Now that we know what a financial forecast is, how can we create an accurate one? Financial forecasts are more often than not, ‘overly optimistic’, Guy Rigby, Chair Entrepreneurial Services at Smith & Williamson said. Financial forecasts are predictions of where your business is headed in, based on past performance and other factors. As your business grows, you’ll have more data to work with, allowing you to create more accurate financial forecasts and better anticipate the future of your company. Guy said: “Financial forecasts are always overly optimistic, and doing a financial forecast is a bit like a good wine. It improves with age. As the years go by and you run your business, you get to know what the norms are, and what the parameters are.
“In the first year you’ll put down your forecast and they’ll be completely wrong because you have no idea what you’re doing. In the second year, you’ll be a bit better. And in the third year, you’ll be even better than that. My view is that you need lots and lots of headroom in a business. You need to know you’ve got access to cash. If you’re going to start trying to grow a business fast, you need to know there’s finance in the background somewhere. Otherwise, you’re taking massive risks.”
There is still much uncertainty ahead for businesses. With the Russian-Ukraine war, the rising cost of living, Brexit and the spill over effect from the pandemic, many firms are struggling to make financial predictions. How can businesses cope with the storms that lie ahead? Hope for the best but prepare for the worst, says Andrew Harding FCMA, CGMA, who works as the Chief Executive of the Management Accounting PU at the Association of International Certified Professional Accountants. He said: “No it hasn’t but we kind of knew we were going into this environment pre-pandemic. I sat down with my team and we said the end of 2019, corporate resilience was going to be our theme. And I, none of us were anticipating the pandemic, that’s a risk which wasn’t on anyone’s register. Unless they had a 20-year-old register or were worried about bird flu.
“What we’ve seen since then is we’ve got supply chains, we’ve got inflation, and we’ve got what’s going on in Ukraine. I’m talking to Chinese CFOs and they’re saying that supply chains are as bad today after 10 days of that war as they were in mid-April 2020. And it’s happened that quickly. If you’re worried about supply chains, forget the pandemic. The war that’s going on at the moment is doing much more damage. That resilience thing, headroom, however, you want to describe it, hope for the best and prepare for the worst. It’s a pretty good maxim.”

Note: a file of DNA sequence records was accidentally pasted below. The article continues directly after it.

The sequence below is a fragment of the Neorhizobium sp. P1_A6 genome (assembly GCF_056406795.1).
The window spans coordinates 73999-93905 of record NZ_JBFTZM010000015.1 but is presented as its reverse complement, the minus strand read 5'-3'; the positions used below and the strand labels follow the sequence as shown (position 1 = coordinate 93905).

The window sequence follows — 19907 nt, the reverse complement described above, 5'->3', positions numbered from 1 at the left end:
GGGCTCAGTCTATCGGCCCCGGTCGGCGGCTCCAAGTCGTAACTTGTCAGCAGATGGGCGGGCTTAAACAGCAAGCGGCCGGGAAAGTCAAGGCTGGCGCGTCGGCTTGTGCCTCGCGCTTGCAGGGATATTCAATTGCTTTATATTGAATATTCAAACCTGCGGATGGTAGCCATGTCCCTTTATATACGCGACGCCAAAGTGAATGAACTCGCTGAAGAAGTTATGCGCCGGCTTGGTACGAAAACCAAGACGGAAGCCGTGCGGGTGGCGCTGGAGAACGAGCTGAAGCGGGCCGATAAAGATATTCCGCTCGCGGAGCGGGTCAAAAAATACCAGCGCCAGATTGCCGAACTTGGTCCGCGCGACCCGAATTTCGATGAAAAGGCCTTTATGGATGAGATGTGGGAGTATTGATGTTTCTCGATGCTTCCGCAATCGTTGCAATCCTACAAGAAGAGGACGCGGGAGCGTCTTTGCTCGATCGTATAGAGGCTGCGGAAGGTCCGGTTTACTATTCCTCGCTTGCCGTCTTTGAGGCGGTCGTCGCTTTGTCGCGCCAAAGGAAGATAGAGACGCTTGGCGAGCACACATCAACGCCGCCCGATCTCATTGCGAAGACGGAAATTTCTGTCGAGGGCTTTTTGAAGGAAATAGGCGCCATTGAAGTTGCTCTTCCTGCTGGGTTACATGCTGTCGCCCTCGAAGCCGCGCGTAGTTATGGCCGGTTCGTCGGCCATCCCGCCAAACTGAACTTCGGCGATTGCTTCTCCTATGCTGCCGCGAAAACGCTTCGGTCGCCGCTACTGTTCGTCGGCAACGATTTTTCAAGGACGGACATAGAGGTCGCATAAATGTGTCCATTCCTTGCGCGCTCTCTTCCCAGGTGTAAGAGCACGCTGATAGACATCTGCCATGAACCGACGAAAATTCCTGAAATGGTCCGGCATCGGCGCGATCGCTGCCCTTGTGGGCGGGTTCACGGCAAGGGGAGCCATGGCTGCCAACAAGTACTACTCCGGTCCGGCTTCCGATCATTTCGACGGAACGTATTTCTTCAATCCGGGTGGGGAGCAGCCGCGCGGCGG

Late payments have a huge impact on the cash flow of small businesses. Your financial forecast should take into consideration unexpected factors that could affect your income, and make effective decisions to plan for ‘rainy day’ scenarios that could happen with your business. Tim Vine, Head of International Finance & Risk Solutions at Dun & Bradstreet, said: “We’re seeing an increase in pressure on cash flow from late payments, particularly for small businesses. We surveyed a couple thousand small businesses 18 months ago during the pandemic... The average amounts of late payment debt small businesses carried were over £130,000. And that’s money they expect to collect, and it’s later than they would have planned. And I think the point around preparing for the rainy-day scenario is absolutely key. A forecast can’t be wrong because it’s looking into the future at the point that it’s written, but it can be incomplete.
“And I think incorporating the potential of something bad happening within the forecast is critical to avoid running away with the excitement of the top line number, without realising there is bottom line cash flow. I think the late payment pressure on SMEs was exacerbated during the pandemic and will continue to increase. There are various measures in place to try to counteract the prompt payment code, but I would reinforce the importance of planning for the rainy day scenario and not being too optimistic.”